As the novel coronavirus (COVID-19) continues its deadly rampage across the United States, advocates of the country’s most marginalized are desperately urging equitable protection for the most vulnerable—including for the millions who are incarcerated.
Criminal justice reformers, defense attorneys, health officials, and community activists have likened jails and prisons to death traps especially vulnerable to the spread of an infectious disease.
Case in point: New York City’s Rikers Island, one of the largest correctional facilities in the world, has a coronavirus infection rate many times higher than that of the city, the pandemic’s epicenter. The jail in Cook County, Illinois, which includes Chicago, is “now the nation’s largest-known source of coronavirus infections,” according to The New York Times. As of April 8, the Times tracked more than 1,300 coronavirus cases in jails or prisons nationwide, though the number of infections is likely higher due to insufficient testing.
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While advocates have called for the mass release of prisoners, including in jails which house people in pretrial detention or for technical parole violations, officials have almost universally resisted such measures. Defense attorneys have turned to legal mechanisms, such as filing individual and mass petitions and renegotiating sentences with district attorney offices for those with only a few months left on their terms. Several organizations have also filed lawsuits to compel the release of certain prisoners.
For weeks, experts warned that correctional facilities are a breeding ground for infectious diseases, due to substandard healthcare services, hygienic insufficiencies and conditions inhospitable to social distancing guidelines.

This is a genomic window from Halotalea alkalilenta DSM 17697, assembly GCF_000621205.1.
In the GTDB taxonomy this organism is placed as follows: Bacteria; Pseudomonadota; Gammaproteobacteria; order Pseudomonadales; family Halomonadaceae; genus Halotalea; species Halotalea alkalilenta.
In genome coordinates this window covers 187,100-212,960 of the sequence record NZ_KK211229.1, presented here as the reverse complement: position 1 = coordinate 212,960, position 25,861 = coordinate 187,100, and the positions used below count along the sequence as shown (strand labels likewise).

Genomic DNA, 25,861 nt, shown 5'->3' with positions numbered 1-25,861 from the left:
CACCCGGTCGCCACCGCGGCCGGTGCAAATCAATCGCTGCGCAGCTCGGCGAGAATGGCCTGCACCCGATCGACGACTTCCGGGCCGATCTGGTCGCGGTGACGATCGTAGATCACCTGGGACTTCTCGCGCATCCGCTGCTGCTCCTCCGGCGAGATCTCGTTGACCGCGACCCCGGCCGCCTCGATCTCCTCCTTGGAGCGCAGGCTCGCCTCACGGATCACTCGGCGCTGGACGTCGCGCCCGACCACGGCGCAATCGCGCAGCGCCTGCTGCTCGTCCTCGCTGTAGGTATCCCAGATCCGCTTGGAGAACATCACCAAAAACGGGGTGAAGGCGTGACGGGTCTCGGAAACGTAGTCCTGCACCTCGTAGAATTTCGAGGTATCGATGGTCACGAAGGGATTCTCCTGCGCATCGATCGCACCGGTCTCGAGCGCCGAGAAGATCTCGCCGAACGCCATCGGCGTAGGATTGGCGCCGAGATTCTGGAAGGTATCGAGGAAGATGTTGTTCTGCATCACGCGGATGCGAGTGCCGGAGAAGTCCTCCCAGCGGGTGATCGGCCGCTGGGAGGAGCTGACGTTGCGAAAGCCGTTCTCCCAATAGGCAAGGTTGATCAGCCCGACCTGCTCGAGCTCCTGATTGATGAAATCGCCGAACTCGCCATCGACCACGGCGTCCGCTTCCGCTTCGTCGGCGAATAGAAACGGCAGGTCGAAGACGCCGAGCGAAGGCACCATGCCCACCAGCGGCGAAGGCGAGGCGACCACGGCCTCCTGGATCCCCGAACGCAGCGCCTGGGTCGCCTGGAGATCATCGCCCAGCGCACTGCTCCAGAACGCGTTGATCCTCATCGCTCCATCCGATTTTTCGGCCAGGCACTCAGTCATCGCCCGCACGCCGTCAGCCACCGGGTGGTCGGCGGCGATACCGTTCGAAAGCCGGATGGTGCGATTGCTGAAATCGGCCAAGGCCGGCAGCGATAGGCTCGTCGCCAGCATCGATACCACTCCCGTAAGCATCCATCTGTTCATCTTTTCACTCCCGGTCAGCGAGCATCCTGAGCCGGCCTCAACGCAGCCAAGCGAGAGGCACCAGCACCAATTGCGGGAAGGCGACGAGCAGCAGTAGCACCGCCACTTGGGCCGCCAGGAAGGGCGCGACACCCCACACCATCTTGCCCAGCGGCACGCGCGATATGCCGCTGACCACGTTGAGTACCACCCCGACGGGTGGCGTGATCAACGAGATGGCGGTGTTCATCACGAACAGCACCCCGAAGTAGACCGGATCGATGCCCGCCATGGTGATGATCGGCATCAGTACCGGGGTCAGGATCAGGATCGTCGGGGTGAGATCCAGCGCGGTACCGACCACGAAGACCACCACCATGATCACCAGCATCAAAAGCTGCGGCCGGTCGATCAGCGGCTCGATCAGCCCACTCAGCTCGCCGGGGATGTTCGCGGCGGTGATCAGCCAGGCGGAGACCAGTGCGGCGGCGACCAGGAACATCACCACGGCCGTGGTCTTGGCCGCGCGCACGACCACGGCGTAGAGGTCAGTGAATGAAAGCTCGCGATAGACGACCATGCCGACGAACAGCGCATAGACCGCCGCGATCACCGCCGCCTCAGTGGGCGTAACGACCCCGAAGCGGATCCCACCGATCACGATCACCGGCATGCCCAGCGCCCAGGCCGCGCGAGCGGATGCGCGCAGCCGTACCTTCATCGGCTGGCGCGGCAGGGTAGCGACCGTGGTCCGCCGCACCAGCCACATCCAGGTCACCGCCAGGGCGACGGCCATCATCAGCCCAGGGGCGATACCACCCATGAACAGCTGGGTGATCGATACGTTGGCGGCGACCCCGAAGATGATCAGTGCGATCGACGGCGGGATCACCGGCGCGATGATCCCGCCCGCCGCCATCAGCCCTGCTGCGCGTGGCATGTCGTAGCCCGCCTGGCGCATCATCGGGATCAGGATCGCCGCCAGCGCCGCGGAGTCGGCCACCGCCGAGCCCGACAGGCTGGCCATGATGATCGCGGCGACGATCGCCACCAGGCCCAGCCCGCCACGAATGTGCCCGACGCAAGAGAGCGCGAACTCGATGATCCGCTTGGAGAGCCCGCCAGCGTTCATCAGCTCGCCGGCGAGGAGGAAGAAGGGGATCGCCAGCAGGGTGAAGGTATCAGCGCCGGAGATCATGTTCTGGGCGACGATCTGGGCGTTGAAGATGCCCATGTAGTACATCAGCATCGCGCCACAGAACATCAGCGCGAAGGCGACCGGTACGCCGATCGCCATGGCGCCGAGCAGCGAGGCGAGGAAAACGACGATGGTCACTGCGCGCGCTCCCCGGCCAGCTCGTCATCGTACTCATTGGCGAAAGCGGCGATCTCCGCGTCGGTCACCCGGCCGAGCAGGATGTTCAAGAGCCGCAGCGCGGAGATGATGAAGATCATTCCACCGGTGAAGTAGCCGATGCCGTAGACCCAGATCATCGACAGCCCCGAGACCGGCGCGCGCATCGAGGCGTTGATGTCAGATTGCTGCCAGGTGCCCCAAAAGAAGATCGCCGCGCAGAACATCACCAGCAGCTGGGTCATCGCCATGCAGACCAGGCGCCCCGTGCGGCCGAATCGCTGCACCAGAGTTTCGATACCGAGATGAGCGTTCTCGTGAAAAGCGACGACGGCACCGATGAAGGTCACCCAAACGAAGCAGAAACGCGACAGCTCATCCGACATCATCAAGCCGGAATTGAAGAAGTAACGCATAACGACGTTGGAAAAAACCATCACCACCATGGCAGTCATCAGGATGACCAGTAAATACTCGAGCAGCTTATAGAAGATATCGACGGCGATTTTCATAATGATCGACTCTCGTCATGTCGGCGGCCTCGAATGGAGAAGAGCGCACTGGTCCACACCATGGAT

Another consequence of the disease: widespread bans of public visitation at correctional centers across the country.
In this special episode of News Beat podcast, we examine the threat the coronavirus poses facilities in Florida, which acted much later than other states to enact bans on nonessential workers, and how the suspension of family visitation impacts inmates and their families.
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To better understand the virus’ impact on incarcerated populations nationwide, we reached out to the ACLU of Florida to examine the impact in the Sunshine State. Florida, led by Republican Gov. Ron DeSantis, delayed bans on nonessential workers until April 3. The first state to issue what effectively is a stay-at-home-order was California, which did so on March 19.
The Florida Department of Corrections announced its first positive coronavirus cases on April 5—two days after the state as essentially shut down. Three days later, an inmate being held at a jail in Browder County, died from the virus.
As experts warned, it appears the situation is worsening. On April 9, a private prison in Northwest Florida reported 30 cases, a significant surge in confirmed cases from only four reported a day earlier.
Jacqueline Azis, a staff attorney with ACLU Florida, tells News Beat podcast that the organization and other community stakeholders wrote to DeSantis as early as March 16 urging preventive measures to protect inmates. The ACLU of Florida sent subsequent letters to individual counties, including Broward, which has multiple facilities. Those “institutions do not have sufficient access to medical care, testing supplies and personal protective sanitary equipment needed to prevent an outbreak,” the ACLU said.
At the time of the interview, Azis acknowledged she was unclear as to how many inmates had been infected to date because of limited testing. Along with implementing steps to mitigate the spread of the virus, Azis called for more transparency so the public could have a better understanding of the spread of the disease inside correctional facilities.
“We are extremely concerned about the number of people who are being held in custody pre-trial, presumed innocent,” Azis said. “They've been convicted of nothing, and yet they are sitting in custody in these jails. And they have a higher risk now of contracting COVID-19 because once it gets in the jails, it is going to spread.”